A New Generation of Wine Cocktails
Forget clumsy “winetails.” Today, bartenders are using wine in cocktails to create food-friendly sips and push drinks into new territory. Savvy barkeeps are reaching for the wine bottle because it provides something not easily found in other ingredients.
“Wine gives me a broader reach,” says Amanda Reed, beverage director at Seattle’s Heartwood Provisions, which specializes in food and cocktail pairings. “There are so many flavors you can have from using particular wine products that spirits may not have—the array of botanicals, the complexity of flavors.”
Reed uses white wine or verjus in place of citrus to provide acidity, and she’s a fan of the fruity and floral aromatics provided by late-harvest wines.
The Pamplona, served at San Antonio bar Juniper Tar, looks like a glass of red wine: dark and inky in the glass, with just a simple curl of lemon peel.
“It was inspired by a trip to Spain,” says Benjamin Krick, the bar manager. Krick developed the drink after he was introduced to the Kalimotxo (Calimocho), a highball-like mix of Spain’s abundant red wine with Coca-Cola, often served with a squeeze of lemon.
Krick reinterprets the casual drink as a high-end, low-alcohol sipper that features Sherry and a syrup made with red wine and Coca-Cola. Lemon oil adds fragrance.
The wine-forward base provides “rich mouthfeel and body,” he says. “It’s better than just adding sugar to a cocktail.”
At New York City’s Nix, head bartender Soraya Odishoo makes a “smoked” wine for her Oakland cocktail. Starting with Rioja, she takes a flame to star anise, clove and cinnamon and “traps” the resulting smoke inside the wine. Mixed with golden rum and bitters, the drink is like a mashup of mulled wine and spiced rum.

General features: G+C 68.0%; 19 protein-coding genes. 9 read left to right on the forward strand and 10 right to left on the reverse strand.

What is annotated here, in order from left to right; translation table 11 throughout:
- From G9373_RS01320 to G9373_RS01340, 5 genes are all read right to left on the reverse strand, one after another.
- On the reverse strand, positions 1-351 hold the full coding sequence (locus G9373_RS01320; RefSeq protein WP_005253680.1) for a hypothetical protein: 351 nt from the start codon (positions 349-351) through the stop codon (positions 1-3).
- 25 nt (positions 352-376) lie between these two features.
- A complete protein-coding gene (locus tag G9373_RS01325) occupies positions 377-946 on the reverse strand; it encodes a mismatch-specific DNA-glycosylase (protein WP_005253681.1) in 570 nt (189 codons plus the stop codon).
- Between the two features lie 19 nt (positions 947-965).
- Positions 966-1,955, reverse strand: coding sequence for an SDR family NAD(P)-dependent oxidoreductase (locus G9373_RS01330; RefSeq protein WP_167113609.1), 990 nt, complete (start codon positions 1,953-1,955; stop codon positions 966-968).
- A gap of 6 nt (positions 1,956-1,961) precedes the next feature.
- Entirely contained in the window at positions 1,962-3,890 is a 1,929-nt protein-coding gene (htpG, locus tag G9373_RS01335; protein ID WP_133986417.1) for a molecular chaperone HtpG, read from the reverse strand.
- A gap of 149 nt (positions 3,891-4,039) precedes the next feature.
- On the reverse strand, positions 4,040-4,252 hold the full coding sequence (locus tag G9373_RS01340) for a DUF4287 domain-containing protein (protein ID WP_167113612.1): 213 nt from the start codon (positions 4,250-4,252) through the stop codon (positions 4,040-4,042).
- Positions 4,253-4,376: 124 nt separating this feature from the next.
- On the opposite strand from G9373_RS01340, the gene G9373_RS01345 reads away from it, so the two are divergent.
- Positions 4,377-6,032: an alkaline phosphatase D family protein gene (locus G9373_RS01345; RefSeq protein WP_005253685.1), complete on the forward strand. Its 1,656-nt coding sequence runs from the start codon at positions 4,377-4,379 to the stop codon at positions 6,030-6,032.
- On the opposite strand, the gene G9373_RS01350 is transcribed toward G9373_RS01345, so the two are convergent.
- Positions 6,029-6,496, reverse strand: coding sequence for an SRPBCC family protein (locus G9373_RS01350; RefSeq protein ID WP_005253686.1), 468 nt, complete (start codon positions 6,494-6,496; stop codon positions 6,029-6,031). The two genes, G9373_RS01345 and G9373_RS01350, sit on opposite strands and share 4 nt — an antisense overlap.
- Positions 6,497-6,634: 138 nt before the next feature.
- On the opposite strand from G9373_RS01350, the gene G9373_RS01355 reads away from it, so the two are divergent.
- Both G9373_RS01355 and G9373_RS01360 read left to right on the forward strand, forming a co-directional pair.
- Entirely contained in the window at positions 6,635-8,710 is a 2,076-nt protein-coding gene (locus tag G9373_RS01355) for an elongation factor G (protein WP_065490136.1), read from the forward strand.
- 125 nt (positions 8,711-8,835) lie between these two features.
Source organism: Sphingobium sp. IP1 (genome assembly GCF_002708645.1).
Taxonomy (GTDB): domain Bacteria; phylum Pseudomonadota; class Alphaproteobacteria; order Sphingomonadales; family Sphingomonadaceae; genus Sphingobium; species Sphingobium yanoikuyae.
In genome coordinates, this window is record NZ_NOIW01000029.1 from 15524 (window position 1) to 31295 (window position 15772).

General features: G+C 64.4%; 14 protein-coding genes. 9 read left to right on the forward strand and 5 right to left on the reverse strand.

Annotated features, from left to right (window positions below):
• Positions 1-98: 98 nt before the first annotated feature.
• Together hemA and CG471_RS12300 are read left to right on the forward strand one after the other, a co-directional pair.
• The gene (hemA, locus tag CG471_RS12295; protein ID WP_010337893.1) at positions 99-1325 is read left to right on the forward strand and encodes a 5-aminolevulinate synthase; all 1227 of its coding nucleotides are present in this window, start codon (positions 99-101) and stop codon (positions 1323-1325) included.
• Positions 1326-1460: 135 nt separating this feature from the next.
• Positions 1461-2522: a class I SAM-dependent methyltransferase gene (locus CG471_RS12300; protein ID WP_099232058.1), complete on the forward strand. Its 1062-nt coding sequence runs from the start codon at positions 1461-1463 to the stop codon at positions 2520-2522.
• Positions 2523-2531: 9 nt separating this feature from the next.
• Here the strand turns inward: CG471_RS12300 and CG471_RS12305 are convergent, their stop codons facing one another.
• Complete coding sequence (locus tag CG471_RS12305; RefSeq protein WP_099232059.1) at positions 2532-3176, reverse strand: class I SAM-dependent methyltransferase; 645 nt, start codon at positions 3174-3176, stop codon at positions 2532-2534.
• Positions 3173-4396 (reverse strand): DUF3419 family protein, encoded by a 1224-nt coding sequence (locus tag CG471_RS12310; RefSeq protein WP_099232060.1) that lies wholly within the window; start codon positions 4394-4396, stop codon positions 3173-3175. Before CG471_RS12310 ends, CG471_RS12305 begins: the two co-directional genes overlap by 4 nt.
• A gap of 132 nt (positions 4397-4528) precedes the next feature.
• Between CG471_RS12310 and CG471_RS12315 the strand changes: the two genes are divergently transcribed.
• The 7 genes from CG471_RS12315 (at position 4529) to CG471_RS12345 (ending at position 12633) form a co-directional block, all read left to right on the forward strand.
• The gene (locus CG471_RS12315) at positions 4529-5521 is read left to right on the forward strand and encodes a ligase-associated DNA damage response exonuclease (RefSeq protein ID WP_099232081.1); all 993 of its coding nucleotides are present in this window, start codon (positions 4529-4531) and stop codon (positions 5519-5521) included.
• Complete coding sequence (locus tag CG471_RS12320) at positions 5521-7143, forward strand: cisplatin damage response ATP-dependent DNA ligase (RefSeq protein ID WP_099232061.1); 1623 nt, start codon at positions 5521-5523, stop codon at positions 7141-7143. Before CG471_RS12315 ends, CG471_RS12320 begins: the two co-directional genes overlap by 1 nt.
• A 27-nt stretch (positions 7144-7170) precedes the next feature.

Most agree that the recent Sherry revival, coupled with an uptick in vermouth bottlings, created a gateway for more wine cocktails.
“Sherry was definitely the bridge to incorporating any kind of wine into cocktails,” says Krick, pointing to the classic Sherry Cobbler, a simple mix of Sherry and crushed fruit that’s enjoying a comeback nationwide.
Heartwood’s Reed uses her ample experience in both wine and spirits. “My angle is to mix my worlds a little bit,” she says. “But I think all bartenders should use a lot of wine in cocktails.”
From Brooklyn Bartender by Carey Jones (Black Dog & Leventhal, 2016)
Viognier + Lillet Blanc + gin + grapefruit = Aqua-Y-Essence. This stirred drink combines aromatic white wine with wine-based Lillet, contributing acidity without any fresh fruit juice.
- Grapefruit peel
- 1½ ounce Dorothy Parker American gin
- 1 ounce dry Viognier (or a full-bodied Sauvignon Blanc)
- ¾ ounce Lillet Blanc
- ¼ ounce Combier Pamplemousse (grapefruit liqueur)
- 2 dashes grapefruit bitters
Twist a grapefruit peel into a coupe glass. Discard the peel and set the glass aside. Combine the remaining ingredients in a mixing glass with ice. Stir until well chilled and strain into the coupe glass.
Courtesy Amanda Reed, Heartwood Provisions, Seattle
Sherry + Lambrusco + Scotch = The 5 O’Clock Shadow. Reed uses a smoky blended Scotch (try Wemyss Malts Peat Chimney) for the base and infuses it with black peppercorns for extra bite. Lambrusco adds fizz and red fruit, while Sherry adds layers of salinity, nuts and dark chocolate.
- 1 ounce black pepper infused Scotch (recipe below)
- 2 ounces Moscatel Sherry (PX or oloroso may be substituted)
- ¼ ounce lime juice
- 2 ounces Lambrusco
- Speck, for garnish
In a rocks glass filled with ice, add Scotch, Sherry and lime juice. Top with Lambrusco, and stir to mix. Garnish with speck speared on a toothpick.